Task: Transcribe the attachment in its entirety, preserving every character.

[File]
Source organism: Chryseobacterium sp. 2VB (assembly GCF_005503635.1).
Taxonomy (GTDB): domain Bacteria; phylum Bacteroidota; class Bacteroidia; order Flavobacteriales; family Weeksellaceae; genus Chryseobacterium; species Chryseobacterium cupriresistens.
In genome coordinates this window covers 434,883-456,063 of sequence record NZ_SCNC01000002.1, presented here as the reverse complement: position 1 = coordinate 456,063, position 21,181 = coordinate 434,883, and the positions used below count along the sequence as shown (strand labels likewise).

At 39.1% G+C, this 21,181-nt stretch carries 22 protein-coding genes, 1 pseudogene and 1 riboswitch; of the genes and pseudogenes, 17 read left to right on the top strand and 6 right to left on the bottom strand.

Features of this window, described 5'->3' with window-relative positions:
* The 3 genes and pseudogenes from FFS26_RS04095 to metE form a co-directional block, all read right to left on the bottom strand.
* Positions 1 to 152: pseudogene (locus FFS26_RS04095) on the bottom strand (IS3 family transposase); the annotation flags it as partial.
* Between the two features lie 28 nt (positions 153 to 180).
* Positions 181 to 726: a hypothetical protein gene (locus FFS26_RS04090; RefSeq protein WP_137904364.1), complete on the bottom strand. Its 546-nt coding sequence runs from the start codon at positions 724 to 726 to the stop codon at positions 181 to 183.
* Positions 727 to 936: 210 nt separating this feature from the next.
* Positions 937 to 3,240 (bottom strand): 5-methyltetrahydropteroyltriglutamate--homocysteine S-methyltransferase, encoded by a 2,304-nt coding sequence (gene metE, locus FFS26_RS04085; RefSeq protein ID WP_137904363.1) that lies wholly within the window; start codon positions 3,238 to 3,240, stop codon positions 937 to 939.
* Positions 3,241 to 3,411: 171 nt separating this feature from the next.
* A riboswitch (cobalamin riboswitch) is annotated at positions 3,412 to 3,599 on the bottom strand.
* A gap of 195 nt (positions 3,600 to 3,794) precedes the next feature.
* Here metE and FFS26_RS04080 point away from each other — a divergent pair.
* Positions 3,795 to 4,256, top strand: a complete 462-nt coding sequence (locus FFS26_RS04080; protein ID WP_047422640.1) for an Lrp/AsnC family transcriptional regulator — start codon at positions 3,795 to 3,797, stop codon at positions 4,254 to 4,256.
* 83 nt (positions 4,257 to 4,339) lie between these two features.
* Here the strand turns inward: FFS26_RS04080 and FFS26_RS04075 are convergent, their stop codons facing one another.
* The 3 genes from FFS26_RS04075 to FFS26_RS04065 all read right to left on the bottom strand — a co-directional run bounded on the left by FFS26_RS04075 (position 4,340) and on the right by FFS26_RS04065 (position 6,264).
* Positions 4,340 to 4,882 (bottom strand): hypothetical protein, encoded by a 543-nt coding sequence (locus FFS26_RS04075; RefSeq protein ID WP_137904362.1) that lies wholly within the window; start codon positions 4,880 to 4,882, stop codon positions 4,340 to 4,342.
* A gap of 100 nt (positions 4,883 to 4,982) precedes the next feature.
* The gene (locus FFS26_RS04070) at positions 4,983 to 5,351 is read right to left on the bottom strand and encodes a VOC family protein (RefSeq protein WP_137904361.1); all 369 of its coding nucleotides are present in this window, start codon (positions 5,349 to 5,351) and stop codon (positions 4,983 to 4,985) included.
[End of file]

Source organism: Chryseobacterium sp. 2VB (assembly GCF_005503635.1).
Taxonomy (GTDB): domain Bacteria; phylum Bacteroidota; class Bacteroidia; order Flavobacteriales; family Weeksellaceae; genus Chryseobacterium; species Chryseobacterium cupriresistens.
In genome coordinates this window covers 434,883-456,063 of sequence record NZ_SCNC01000002.1, presented here as the reverse complement: position 1 = coordinate 456,063, position 21,181 = coordinate 434,883, and the positions used below count along the sequence as shown (strand labels likewise).

At 39.1% G+C, this 21,181-nt stretch carries 22 protein-coding genes, 1 pseudogene and 1 riboswitch; of the genes and pseudogenes, 17 read left to right on the top strand and 6 right to left on the bottom strand.

Features of this window, described 5'->3' with window-relative positions:
* The 3 genes and pseudogenes from FFS26_RS04095 to metE form a co-directional block, all read right to left on the bottom strand.
* Positions 1 to 152: pseudogene (locus FFS26_RS04095) on the bottom strand (IS3 family transposase); the annotation flags it as partial.
* Between the two features lie 28 nt (positions 153 to 180).
* Positions 181 to 726: a hypothetical protein gene (locus FFS26_RS04090; RefSeq protein WP_137904364.1), complete on the bottom strand. Its 546-nt coding sequence runs from the start codon at positions 724 to 726 to the stop codon at positions 181 to 183.
* Positions 727 to 936: 210 nt separating this feature from the next.
* Positions 937 to 3,240 (bottom strand): 5-methyltetrahydropteroyltriglutamate--homocysteine S-methyltransferase, encoded by a 2,304-nt coding sequence (gene metE, locus FFS26_RS04085; RefSeq protein ID WP_137904363.1) that lies wholly within the window; start codon positions 3,238 to 3,240, stop codon positions 937 to 939.
* Positions 3,241 to 3,411: 171 nt separating this feature from the next.
* A riboswitch (cobalamin riboswitch) is annotated at positions 3,412 to 3,599 on the bottom strand.
* A gap of 195 nt (positions 3,600 to 3,794) precedes the next feature.
* Here metE and FFS26_RS04080 point away from each other — a divergent pair.
* Positions 3,795 to 4,256, top strand: a complete 462-nt coding sequence (locus FFS26_RS04080; protein ID WP_047422640.1) for an Lrp/AsnC family transcriptional regulator — start codon at positions 3,795 to 3,797, stop codon at positions 4,254 to 4,256.
* 83 nt (positions 4,257 to 4,339) lie between these two features.
* Here the strand turns inward: FFS26_RS04080 and FFS26_RS04075 are convergent, their stop codons facing one another.
* The 3 genes from FFS26_RS04075 to FFS26_RS04065 all read right to left on the bottom strand — a co-directional run bounded on the left by FFS26_RS04075 (position 4,340) and on the right by FFS26_RS04065 (position 6,264).
* Positions 4,340 to 4,882 (bottom strand): hypothetical protein, encoded by a 543-nt coding sequence (locus FFS26_RS04075; RefSeq protein ID WP_137904362.1) that lies wholly within the window; start codon positions 4,880 to 4,882, stop codon positions 4,340 to 4,342.
* A gap of 100 nt (positions 4,883 to 4,982) precedes the next feature.
* The gene (locus FFS26_RS04070) at positions 4,983 to 5,351 is read right to left on the bottom strand and encodes a VOC family protein (RefSeq protein WP_137904361.1); all 369 of its coding nucleotides are present in this window, start codon (positions 5,349 to 5,351) and stop codon (positions 4,983 to 4,985) included.